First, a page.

In the latest of our #Readeption550 blogs, Dr Hannes Kleineke from the History of Parliament joins us to take a closer look at the events and records of the Readeption Parliament.
For most of the Parliaments of the later middle ages, the records are remarkably full. The principal decisions taken and acts passed, along with some procedural material, like the election of the Speaker of the Commons, were recorded on the Parliament rolls compiled by the clerk of the Parliaments after the end of the assembly. In addition, original acts of Parliament and even some rejected bills and petitions survive in considerable numbers, offering important insights, such as the House in which a measure was first introduced. The names of many of the Members of the House of Commons can be established from the original election returns sent to Westminster by the county sheriffs.
The exception to the rule was the Parliament that met during the months of Henry VI’s Readeption in 1470-71. For this Parliament, no Parliament roll survives, and few original acts or bills have been identified. The election returns for the assembly are lost, and what names of MPs are known have been gathered from local records. What makes this state of affairs all the more extraordinary, is that the late medieval English Crown was generally at pains to maintain administrative continuity and an unbroken record, irrespective of changes of ruler or dynasty. Thus, one of the first acts of the Parliament summoned after Edward IV’s accession in 1461 was to declare that even though the three Lancastrian monarchs (Henry IV, Henry V, and Henry VI) had occupied the throne unlawfully, their acts were to remain in force.
‘Rex de facto sed non de iure’
(‘King in deed but not by right’)
The phrase used henceforth to describe these kings was ‘King in deed but not by right’. There was no ‘damnatio memoriae’ similar to that known in classical antiquity, when the images and even the names of deposed emperors would be wiped out as far as possible by the destruction of their monuments and the defacing of any inscriptions that mentioned them. Even in the aftermath of the battle of Bosworth, Richard III’s name might be blackened by the victors, but the acts of his sole Parliament were allowed to stand.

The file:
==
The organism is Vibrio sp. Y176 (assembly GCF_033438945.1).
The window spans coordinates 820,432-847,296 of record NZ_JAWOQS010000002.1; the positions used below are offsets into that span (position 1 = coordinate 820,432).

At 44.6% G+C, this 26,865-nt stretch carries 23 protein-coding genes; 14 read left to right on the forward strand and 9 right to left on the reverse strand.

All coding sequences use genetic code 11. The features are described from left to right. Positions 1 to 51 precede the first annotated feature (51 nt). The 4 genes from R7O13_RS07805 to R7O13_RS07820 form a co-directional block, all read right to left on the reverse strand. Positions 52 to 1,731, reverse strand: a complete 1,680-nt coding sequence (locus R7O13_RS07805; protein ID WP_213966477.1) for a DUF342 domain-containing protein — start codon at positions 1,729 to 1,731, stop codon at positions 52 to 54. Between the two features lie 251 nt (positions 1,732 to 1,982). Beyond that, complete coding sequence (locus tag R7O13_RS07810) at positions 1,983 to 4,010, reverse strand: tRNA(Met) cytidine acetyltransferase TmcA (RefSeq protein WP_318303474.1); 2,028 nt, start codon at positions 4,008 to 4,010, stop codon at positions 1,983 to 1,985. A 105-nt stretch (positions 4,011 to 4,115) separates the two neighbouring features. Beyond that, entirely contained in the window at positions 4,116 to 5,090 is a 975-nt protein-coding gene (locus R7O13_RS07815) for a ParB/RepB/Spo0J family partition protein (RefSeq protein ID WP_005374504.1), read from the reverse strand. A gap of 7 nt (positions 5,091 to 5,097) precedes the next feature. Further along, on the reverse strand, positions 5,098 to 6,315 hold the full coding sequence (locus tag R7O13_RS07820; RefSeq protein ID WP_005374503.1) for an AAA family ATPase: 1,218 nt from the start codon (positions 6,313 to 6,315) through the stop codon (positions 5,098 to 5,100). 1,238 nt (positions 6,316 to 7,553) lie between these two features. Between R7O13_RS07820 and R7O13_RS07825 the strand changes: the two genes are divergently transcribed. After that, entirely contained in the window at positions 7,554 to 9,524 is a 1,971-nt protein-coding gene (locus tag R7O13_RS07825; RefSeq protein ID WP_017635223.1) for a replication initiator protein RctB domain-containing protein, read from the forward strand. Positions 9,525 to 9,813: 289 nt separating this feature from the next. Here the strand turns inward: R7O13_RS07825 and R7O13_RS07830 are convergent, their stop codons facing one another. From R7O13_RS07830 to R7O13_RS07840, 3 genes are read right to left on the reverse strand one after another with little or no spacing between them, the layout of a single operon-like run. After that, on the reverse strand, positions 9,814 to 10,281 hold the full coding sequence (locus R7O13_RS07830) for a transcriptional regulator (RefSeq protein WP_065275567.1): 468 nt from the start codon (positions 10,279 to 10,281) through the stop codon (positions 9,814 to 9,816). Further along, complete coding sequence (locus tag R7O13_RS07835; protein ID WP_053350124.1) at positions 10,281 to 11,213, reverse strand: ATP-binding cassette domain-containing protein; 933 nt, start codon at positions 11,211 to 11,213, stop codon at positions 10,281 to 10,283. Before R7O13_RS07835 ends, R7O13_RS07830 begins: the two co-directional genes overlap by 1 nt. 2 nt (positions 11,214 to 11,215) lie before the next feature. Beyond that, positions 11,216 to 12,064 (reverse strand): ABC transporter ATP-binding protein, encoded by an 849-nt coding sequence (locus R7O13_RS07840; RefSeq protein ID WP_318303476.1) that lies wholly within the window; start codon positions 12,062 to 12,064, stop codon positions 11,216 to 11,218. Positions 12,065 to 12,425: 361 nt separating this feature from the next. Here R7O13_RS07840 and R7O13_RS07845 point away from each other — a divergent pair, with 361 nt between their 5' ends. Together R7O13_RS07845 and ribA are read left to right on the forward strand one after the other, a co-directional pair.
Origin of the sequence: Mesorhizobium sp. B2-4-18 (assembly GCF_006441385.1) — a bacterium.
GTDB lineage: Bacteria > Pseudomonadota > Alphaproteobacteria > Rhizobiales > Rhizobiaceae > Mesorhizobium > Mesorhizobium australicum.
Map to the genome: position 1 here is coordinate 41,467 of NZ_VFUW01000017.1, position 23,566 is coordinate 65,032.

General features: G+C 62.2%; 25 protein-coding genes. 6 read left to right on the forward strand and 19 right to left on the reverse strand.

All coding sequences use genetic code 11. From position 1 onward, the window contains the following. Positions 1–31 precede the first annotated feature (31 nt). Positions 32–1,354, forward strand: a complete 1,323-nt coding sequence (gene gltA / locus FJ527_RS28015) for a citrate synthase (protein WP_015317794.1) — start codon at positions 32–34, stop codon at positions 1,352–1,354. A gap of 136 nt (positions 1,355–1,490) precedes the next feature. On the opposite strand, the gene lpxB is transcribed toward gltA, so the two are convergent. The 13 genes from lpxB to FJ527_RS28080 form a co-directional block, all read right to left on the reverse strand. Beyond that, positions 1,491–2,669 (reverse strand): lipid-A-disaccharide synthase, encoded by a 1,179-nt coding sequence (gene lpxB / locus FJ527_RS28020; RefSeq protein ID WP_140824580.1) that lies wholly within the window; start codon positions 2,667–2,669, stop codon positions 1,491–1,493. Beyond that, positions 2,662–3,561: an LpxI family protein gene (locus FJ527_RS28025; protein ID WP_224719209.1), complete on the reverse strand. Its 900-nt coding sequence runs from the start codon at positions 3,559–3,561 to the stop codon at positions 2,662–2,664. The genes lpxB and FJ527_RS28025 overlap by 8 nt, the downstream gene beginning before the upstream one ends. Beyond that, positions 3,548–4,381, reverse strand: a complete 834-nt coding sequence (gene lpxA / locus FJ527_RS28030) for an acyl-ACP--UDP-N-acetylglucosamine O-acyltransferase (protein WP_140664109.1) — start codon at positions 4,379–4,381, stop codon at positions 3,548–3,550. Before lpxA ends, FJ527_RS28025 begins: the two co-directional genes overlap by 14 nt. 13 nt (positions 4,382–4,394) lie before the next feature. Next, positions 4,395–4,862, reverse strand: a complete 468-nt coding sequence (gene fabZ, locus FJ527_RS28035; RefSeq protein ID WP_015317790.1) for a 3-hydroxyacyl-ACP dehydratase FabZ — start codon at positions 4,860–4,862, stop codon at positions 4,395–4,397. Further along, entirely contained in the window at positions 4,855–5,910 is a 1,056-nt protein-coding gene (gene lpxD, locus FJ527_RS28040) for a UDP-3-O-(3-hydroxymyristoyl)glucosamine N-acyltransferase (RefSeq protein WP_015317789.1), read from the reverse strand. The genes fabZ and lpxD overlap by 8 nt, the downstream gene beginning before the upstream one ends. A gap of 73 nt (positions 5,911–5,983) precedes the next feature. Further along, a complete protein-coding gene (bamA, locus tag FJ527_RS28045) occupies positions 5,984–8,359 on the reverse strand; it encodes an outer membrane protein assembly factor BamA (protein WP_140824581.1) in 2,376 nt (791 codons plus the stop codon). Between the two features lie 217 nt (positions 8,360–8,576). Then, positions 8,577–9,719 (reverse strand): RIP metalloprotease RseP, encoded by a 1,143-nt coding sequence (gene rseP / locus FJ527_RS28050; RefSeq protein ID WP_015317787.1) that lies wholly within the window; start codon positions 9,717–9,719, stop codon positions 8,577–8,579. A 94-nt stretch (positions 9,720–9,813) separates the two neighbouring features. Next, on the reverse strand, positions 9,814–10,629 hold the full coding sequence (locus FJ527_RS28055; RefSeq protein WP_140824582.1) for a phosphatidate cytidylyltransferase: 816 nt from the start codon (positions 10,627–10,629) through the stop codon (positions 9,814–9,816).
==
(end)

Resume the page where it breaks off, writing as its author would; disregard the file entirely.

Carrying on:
Arguably, the administrative arrangements for the Readeption Parliament were inauspicious. When Edward IV had taken the throne in 1461, John Faukes, the long-serving Clerk of the Parliaments who had himself done much to reform record keeping in the House of Lords, remained in post, and he introduced into the Commons his longstanding factotum, Thomas Bayen, as their clerk. Yet, Faukes was no longer a young man, and in the political crisis of 1469-70 nobody seems to have asked the question of how long he would be able to continue in post. It is reasonable to suppose that by the autumn of 1470 Faukes, who would die in early February 1471, was no longer able to carry out his duties. It was nevertheless left to the very last minute to find a successor.
Two days before Parliament was to be opened, the Chancery clerk Baldwin Hyde was appointed clerk of the Parliaments, hardly time enough to find out about the conventions and procedures that governed such an occasion, although it seems probable that Bayen may have been available to offer advice. Hyde, like Bayen, had long been acquainted with John Faukes, under whose successive deanships he had served as a canon of the royal colleges of St. Mary, Hastings, and St. George’s, Windsor, and both men had put their administrative skills at the service of the Windsor community. It is thus not impossible that Hyde’s appointment was ultimately made on his predecessor’s recommendation.
The Clerk of the Parliaments, in spite of his special title and salary, was just one of a number of senior clerks in Chancery, the royal writing office at Westminster. As medieval Parliaments, and particularly those of the 15th century, met only occasionally, he spent much of his time overseeing the issue of royal writs, as his peers also did. There is thus no reason to suppose that Hyde found any difficulty with the normal process of record keeping during the 1470-71 assembly itself: the collection and filing of the records of Parliament was a normal and well-established function of Chancery.
The Readeption Parliament met at Westminster on 26 November 1470. At some point in subsequent weeks, the assembly moved into the city of London, to the Bishop’s Palace, where the restored Henry VI had been accommodated. Here the Lords and Commons met until 20 December, and they returned after Christmas for a further session from 18 January to about 22 February 1. At this point, the Parliament may have been prorogued, the intention being that it should reconvene after Easter. Any such plans would have come to nothing on account of Edward IV’s return, and – as had been the case in 1461 – the assembly may never have been formally dissolved.